How much can asset transfers help the poorest? The five Cs of community-level development and BRAC’s Ultra-Poor Programme
We develop a framework for assessing community-level development programmes, building upon five related elements that are centrally important: confidence, cohesion, capacity, connections and cash (the five ‘Cs’). We use this framework for evaluating the impacts over a six-year period (2002-2008) of an innovative programme, implemented in rural Bangladesh, which has assisted extremely poor households, literally the poorest of the poor. Asset transfers constitute the centrepiece of this multidimensional programme, which also supports training, organisation building, cash supports, microfinance, and so on. The provision of a substantial dose of assets has helped produce very positive results by and large. Impressive income gains have been achieved (and sustained) by the majority of assisted households. But vulnerability to downturns on account of negative events, such as illnesses and house damage, has resulted in asset losses for several assisted households. Better social protection measures will help complete the good work commenced by the asset transfer plan.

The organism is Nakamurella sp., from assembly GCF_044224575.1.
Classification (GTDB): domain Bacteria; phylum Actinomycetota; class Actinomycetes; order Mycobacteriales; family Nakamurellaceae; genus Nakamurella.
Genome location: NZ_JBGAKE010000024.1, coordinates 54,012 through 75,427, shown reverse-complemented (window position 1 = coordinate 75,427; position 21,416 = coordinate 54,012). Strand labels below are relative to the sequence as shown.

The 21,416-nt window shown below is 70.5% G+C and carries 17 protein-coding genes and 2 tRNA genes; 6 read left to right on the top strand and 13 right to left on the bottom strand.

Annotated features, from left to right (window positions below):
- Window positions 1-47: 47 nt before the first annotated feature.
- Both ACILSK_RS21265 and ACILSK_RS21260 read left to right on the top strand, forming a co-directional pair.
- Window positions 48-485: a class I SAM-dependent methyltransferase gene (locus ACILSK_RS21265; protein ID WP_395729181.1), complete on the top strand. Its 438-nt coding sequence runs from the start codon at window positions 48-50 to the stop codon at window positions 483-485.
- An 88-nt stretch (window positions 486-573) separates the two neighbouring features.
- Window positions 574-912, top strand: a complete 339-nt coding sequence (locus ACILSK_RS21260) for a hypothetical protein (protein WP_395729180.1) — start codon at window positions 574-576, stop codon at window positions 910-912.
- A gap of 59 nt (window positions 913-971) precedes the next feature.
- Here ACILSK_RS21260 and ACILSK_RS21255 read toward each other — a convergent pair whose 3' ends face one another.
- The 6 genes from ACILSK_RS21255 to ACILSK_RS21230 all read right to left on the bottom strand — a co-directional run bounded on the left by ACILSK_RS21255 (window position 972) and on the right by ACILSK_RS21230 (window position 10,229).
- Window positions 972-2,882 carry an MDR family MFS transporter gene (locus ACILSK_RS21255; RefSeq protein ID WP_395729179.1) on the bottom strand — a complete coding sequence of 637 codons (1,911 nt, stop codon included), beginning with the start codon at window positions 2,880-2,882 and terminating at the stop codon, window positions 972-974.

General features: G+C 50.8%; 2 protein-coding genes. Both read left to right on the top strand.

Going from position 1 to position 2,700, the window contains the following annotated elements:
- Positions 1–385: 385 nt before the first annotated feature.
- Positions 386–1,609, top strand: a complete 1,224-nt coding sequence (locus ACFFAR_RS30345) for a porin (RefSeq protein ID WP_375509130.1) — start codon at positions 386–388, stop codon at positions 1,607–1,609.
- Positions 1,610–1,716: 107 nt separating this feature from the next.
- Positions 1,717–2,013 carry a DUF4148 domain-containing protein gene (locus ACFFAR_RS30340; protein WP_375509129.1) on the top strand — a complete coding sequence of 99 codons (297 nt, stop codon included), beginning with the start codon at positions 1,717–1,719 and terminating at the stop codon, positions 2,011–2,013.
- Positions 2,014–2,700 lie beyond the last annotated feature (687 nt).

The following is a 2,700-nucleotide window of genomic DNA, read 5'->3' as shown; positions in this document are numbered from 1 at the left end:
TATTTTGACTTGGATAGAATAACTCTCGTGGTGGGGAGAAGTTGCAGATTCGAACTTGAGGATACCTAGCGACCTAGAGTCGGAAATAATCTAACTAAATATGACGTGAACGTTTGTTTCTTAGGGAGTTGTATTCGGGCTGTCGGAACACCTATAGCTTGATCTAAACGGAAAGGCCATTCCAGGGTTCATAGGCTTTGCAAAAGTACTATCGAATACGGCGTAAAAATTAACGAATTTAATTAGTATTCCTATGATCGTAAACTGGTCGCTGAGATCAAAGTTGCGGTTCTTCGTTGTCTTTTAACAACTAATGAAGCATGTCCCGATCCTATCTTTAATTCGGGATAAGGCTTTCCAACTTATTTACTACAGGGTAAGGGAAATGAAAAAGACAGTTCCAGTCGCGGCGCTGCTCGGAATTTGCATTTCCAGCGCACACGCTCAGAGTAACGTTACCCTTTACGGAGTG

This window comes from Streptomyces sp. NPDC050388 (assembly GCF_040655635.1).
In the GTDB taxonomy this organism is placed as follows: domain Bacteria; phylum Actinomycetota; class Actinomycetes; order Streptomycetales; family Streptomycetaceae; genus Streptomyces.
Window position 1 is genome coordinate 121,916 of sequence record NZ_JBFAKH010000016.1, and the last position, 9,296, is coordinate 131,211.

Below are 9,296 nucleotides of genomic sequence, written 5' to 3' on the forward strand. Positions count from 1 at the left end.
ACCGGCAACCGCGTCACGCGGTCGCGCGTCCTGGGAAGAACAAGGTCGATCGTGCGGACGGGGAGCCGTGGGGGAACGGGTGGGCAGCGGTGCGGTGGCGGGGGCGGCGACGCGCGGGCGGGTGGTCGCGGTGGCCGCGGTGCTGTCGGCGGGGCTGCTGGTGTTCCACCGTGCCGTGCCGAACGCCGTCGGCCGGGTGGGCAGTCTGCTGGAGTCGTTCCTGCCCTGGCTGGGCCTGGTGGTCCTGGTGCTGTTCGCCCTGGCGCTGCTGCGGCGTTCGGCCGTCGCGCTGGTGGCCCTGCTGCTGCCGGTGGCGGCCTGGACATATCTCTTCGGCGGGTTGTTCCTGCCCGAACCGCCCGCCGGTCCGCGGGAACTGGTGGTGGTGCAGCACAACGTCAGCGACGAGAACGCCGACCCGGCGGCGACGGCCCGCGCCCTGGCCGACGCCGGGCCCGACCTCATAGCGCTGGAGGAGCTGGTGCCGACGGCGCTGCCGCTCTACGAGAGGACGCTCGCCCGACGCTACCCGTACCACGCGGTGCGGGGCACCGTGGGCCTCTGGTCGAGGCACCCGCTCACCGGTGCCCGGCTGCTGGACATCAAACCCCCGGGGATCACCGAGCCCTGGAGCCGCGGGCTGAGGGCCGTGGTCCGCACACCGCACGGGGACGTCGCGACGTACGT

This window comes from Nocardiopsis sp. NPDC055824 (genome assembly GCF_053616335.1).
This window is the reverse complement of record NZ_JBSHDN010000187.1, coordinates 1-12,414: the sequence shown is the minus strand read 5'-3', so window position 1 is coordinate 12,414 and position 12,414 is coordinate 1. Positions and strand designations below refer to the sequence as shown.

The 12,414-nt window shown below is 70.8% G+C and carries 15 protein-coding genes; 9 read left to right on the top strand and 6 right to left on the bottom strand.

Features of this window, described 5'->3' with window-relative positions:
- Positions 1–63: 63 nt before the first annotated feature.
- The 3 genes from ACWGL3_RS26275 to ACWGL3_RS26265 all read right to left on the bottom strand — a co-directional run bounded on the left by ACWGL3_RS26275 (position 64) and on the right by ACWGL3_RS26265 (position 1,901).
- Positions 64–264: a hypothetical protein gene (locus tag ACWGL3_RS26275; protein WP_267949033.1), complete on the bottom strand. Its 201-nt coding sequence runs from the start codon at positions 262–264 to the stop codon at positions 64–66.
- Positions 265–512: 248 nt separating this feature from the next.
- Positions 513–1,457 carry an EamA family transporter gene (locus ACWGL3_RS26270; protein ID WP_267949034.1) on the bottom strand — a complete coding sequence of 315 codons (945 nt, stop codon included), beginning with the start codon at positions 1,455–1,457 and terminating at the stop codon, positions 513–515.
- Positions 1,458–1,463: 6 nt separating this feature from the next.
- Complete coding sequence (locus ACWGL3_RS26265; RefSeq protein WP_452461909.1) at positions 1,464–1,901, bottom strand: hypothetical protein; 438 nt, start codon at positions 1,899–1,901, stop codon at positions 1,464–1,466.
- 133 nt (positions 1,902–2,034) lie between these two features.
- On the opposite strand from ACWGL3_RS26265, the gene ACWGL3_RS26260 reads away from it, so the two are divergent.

|Date of creation:||2010|
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- M Das Gupta & H. Grandvoinnet & M. Romani, 2004. "State-Community Synergies in Community-Driven Development," Journal of Development Studies, Taylor & Francis Journals, vol. 40(3), pages 27-58.
- Meinzen-Dick, Ruth Suseela & Raju, K. V. & Gulati, Ashok, 2000.
"What affects organization and collective action for managing resources?: evidence from canal irrigation systems in India,"
EPTD discussion papers
61, International Food Policy Research Institute (IFPRI).
- Meinzen-Dick, Ruth & Raju, K. V. & Gulati, Ashok, 2002. "What Affects Organization and Collective Action for Managing Resources? Evidence from Canal Irrigation Systems in India," World Development, Elsevier, vol. 30(4), pages 649-666, April.
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